Advertisement
Share

Young at heart and on court

They’re going down to the crossroads. . . .

Having embarrassed themselves memorably in their last trip, the Lakers are about to show who they are:

NBA title favorites?

A young team that’s merely one of several contenders?

Advertisement

The NBA version of “Animal House”?

Not that it was a great sign after their Game 5 wipeout to see the Lakers insist it wasn’t payback for Game 4, maintaining the nonchalance that prompted ABC’s Jeff Van Gundy to blurt, “What are they thinking about? What do they care about?” during Sunday’s game.

On the other hand, Kobe Bryant struck a dark new tone, however briefly, after a season of looking as tranquil as a Stepford wife.

Bryant was asked if his young teammates are picking up playoff basketball.

“They better,” said an unsmiling Kobe.

We’re only starting to understand how young this team is, with a rotation that includes Andrew Bynum, 21; Jordan Farmar, 22; Trevor Ariza and Shannon Brown, 23; and Sasha Vujacic, 25.

And it’s a heady, bewildering time for young players, dealing with all their riches and fame.

No, really. Take Farmar, whose blog from his website now runs on Playboy’s site too, having become a must read after he wrote about school life at UCLA (“Groupies are always part of campus life and it’s something you have to watch out for. Girls used to come to our dorm room all the time, knocking on our door, leaving off notes and propositions.”).

Meanwhile, we’re just catching up with the fact that Bynum has been boycotting the press, more or less.

We in the press usually notice boycotts. Andrew’s, however, was so low key and intermittent, we missed it until he left without talking Tuesday after going back into the starting lineup and scoring 14 points in his best performance in the playoffs.

It couldn’t be because he was afraid we were going to ask a lot of tough questions about his relationship with Coach Phil Jackson.

We were just going to ask the usual, like:

How did you deal with being benched? (“The coaches and my teammates told me to stay ready and my chance would come.”)

Do you want to start? (“I want to help the team any way I can.”)

What explains the greatness of you? (“Hard work.”)

Actually, Andrew hasn’t uttered a word of complaint about being benched, or the press. He has been available most of the time, and sometimes calls press people “Sir.”

Behind the scenes, his people and his agent, David Lee, were distressed, as they were last spring when Andrew was coming up for an extension, making them hypersensitive to any conjecture about his rehab, including Jackson’s.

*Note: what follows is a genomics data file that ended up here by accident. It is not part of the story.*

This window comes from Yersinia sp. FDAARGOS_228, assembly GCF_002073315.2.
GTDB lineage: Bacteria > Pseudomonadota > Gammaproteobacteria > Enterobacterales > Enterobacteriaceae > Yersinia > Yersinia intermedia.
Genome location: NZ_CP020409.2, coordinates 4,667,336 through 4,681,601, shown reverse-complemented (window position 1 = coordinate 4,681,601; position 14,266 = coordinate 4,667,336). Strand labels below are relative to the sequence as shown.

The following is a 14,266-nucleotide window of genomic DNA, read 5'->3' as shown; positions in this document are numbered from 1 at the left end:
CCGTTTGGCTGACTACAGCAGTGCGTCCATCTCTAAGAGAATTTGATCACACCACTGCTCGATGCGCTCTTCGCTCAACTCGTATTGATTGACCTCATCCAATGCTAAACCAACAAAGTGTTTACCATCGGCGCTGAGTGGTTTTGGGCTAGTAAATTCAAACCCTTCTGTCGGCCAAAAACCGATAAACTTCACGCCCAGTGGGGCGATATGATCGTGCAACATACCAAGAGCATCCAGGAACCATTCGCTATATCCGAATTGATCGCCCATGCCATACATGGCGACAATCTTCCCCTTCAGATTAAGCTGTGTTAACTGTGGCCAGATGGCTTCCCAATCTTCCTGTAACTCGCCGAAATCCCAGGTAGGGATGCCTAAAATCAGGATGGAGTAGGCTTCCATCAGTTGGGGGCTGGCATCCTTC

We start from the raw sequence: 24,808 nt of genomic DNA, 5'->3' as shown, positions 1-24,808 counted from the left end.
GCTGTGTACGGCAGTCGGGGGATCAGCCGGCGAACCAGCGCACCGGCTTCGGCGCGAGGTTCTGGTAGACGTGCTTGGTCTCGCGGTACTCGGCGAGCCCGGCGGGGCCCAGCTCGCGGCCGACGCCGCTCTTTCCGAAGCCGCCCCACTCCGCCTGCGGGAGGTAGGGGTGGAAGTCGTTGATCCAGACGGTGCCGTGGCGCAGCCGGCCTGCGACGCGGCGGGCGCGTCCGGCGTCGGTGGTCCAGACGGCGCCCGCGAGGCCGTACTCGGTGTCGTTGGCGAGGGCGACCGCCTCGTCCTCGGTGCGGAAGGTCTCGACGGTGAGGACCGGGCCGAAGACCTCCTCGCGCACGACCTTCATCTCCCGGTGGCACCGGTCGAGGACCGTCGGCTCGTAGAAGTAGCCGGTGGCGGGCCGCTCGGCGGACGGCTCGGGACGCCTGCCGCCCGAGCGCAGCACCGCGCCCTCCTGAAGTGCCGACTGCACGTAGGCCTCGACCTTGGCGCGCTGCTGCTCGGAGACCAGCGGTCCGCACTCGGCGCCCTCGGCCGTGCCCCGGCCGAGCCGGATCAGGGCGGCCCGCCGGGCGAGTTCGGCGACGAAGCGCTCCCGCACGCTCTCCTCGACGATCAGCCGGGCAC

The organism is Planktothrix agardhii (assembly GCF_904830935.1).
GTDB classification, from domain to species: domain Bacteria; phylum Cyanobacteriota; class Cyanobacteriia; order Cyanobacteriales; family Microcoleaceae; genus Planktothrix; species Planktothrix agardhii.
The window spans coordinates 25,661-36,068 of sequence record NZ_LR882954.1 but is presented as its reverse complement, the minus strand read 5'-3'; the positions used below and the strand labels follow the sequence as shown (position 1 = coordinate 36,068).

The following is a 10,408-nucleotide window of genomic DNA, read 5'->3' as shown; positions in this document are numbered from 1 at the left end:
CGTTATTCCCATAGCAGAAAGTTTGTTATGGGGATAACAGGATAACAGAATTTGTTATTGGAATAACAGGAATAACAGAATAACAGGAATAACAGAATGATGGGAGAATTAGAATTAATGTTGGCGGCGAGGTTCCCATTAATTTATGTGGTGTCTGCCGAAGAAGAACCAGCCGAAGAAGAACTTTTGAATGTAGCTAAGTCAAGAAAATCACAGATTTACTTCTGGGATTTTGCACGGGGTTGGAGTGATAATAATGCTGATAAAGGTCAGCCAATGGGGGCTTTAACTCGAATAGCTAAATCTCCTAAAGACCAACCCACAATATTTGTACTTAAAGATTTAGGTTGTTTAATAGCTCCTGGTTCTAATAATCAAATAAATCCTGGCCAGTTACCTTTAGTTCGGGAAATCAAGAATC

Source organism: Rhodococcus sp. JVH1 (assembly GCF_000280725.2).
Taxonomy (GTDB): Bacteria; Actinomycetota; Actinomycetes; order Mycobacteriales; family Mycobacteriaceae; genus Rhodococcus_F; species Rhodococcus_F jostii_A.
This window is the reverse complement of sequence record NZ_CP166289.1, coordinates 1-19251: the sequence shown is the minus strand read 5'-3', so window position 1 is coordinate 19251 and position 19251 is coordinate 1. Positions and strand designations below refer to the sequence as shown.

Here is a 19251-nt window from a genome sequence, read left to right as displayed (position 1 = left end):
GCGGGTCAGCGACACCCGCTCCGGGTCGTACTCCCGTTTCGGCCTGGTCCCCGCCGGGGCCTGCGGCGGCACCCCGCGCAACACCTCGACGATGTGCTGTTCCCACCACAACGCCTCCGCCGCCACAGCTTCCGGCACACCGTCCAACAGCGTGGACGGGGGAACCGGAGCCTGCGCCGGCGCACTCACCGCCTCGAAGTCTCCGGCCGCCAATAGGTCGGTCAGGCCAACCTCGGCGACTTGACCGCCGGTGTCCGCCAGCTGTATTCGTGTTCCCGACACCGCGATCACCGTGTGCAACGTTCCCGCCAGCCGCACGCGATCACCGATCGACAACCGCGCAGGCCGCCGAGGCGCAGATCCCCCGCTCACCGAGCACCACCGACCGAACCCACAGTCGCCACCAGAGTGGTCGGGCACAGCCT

If Farmar is a celebrity, Bynum is second in popularity only to Bryant among Lakers fans, according to our page views.

Andrew is also spreading his wings, as when he “made it rain” at last fall’s birthday party -- throwing $1 bills, he said -- or hoisted a Playmate on his shoulders.

Not that most of us had that much fun at 21, but at least no one was following us around, posting the highlights on the Internet.

For his first three seasons, Bynum had been the anomaly of anomalies. Overweight and unfocused in high school, he quickly turned into a dedicated young professional, keeping his anguish about not playing to himself, enduring Jackson’s jibes -- and Bryant’s outburst about trading him -- and soaking up Kareem Abdul-Jabbar’s directions like a sponge.

However, with this season’s slow start after getting a $58-million extension, Andrew looked like he was feeling the weight of expectations, if only his own.

“His first couple of years here, I mean I was just thrilled to work with someone who wanted to learn and who listened,” says Abdul-Jabbar. “That’s what made me feel good as a mentor, that he was listening and getting it right.

“I don’t want to appear as if I’m criticizing him, because it’s only going to add fuel to the fire, but he has his own thoughts now on dealing with the press.

“I would really like to see him change his approach with the press. It’ll benefit him so much to be accessible, but there’s only so much influence I have.”

By the way, while Andrew and Jordan figure out how to handle fame, the Lakers are still on their relentless (?) quest for a title.

With his team underachieving through the postseason, Jackson has kept protecting his young players with reassuring comments, but that can’t go on forever.

If they’re going to win a grown-up title, they’re going to have to put away childish things.

Otherwise, after two idyllic seasons with the Lakers everyone’s choice as The Next Big Thing, the young players will move on to a new learning experience, called consequences.

--

mark.heisler@latimes.com


Advertisement